Should handle mmap(), munmap(), and some ioctl() calls. In V4L2, these allow the user to map the driver's image buffers into the process memory after appropriate setup with the ioctl VIDIOCREQBUFS().

1.4.7 Read device terminals and units

A UVC device is composed of a tree of Units. A Unit has multiple input pins and one output pin. A Terminal is like a unit but has only a single pin, either input or output. For example, a CCD sensor is a Terminal with a single output (the raw image data).

We should be able to read the graph of connected Units and Terminals and print out some representation of it.

1.4.8 Video Controls

Some of these (e.g. focus) will be associated with a Camera Terminal. Others (e.g brightness) will be associated with a Processing Unit. There may be other units with controls as well.

  • Read all available video controls and set them [7/8]
    DEADLINE: 2008-07-04 Fri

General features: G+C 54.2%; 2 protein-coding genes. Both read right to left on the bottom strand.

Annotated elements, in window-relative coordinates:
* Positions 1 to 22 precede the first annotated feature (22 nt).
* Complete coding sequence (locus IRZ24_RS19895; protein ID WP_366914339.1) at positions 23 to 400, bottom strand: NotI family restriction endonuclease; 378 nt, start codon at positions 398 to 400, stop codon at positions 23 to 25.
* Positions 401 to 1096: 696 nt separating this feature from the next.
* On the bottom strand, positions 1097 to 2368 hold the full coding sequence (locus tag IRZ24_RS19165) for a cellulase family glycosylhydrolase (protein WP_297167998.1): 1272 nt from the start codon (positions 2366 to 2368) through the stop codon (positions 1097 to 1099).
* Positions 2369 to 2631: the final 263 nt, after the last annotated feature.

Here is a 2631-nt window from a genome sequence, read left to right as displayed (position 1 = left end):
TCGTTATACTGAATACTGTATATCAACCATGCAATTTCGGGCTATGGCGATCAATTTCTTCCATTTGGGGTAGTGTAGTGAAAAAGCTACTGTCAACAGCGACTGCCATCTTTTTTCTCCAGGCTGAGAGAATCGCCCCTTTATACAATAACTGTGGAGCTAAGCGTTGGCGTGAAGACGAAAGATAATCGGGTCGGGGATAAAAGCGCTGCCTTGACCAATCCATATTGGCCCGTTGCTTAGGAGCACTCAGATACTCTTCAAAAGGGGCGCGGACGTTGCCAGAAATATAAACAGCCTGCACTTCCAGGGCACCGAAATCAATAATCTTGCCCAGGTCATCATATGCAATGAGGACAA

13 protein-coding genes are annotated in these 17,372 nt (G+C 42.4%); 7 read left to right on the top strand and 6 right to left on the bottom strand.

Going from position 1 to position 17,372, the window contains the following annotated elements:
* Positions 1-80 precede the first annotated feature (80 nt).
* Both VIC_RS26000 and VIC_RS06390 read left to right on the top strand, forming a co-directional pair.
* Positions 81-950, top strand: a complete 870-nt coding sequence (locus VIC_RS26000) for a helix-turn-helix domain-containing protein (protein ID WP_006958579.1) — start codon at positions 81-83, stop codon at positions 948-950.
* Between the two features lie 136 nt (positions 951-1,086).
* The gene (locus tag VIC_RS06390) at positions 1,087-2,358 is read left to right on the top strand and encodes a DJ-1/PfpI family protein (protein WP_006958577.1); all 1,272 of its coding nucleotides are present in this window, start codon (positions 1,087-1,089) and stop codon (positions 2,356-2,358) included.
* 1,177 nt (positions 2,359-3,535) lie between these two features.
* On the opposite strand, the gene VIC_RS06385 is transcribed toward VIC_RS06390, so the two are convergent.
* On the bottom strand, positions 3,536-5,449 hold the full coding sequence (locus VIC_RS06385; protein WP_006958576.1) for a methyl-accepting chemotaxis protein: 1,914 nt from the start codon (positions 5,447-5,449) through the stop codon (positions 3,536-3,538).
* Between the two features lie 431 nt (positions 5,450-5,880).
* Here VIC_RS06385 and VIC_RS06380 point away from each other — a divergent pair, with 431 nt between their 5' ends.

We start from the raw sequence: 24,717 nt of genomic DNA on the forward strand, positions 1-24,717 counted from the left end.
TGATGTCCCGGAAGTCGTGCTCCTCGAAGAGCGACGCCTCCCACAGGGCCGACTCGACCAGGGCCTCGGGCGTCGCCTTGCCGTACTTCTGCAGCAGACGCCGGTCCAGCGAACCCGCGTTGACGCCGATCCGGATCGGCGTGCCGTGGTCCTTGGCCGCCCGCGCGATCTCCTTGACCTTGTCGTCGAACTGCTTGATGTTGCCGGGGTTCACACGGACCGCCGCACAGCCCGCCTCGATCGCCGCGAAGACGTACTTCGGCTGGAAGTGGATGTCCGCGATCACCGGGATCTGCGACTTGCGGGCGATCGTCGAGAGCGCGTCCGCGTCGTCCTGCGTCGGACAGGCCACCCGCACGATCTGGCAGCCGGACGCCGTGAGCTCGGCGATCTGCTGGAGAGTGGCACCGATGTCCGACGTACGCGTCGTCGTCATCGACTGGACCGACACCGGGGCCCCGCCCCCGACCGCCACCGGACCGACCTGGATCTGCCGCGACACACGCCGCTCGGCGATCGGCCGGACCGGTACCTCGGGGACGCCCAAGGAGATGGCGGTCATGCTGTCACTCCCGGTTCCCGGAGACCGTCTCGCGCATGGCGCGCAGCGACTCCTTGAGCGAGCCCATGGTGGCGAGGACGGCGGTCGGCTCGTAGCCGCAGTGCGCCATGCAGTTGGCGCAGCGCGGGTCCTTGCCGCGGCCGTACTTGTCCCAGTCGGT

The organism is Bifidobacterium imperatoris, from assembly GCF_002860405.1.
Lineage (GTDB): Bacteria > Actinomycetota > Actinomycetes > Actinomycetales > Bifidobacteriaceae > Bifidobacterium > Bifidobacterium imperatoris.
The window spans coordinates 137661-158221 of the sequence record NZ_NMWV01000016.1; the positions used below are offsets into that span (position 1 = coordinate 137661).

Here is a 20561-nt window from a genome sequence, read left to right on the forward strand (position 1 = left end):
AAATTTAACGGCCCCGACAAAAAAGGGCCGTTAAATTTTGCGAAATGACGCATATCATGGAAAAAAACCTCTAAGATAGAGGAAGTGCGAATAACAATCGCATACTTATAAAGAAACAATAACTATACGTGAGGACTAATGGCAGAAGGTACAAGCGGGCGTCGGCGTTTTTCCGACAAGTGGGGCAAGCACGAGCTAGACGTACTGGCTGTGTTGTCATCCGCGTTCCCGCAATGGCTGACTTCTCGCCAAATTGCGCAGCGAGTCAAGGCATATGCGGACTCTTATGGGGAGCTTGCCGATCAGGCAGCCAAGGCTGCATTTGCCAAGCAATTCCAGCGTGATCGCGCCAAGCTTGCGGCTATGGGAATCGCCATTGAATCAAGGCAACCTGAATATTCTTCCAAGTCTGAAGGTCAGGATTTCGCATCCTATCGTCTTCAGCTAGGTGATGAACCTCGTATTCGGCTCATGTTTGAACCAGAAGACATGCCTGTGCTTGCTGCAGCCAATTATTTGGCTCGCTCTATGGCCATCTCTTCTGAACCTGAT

• [X] Detect which controls are available and print this list.
    • [X] Read and print control attributes
      • [X] Current setting. Note: this is returning "stalled" when reading the value of "zoom" on my Panasonic PV-GS9; max and min etc. are read correctly. Need to see if this changes after image format negotation.
      • [X] Minimum
      • [X] Maximum
      • [X] Resolution
      • [X] Step size
    • [X] Write value of controls and read back to verify

      Some controls are updated asynchronously if the update action may take a long time ("long time" defined in UVC spec). I don't believe my Panasonic or Logitech have such controls. The update process consists of sending an update request and later responding to an interrupt indication completion.

  • Provide necessary ioctl() calls to query and update from userspace
    DEADLINE: 2008-07-25 Fri

    Details of this depend on the actual API that is decided upon. This may require more time than the USB communication driver portions.

1.4.9 Handle interrupt endpoint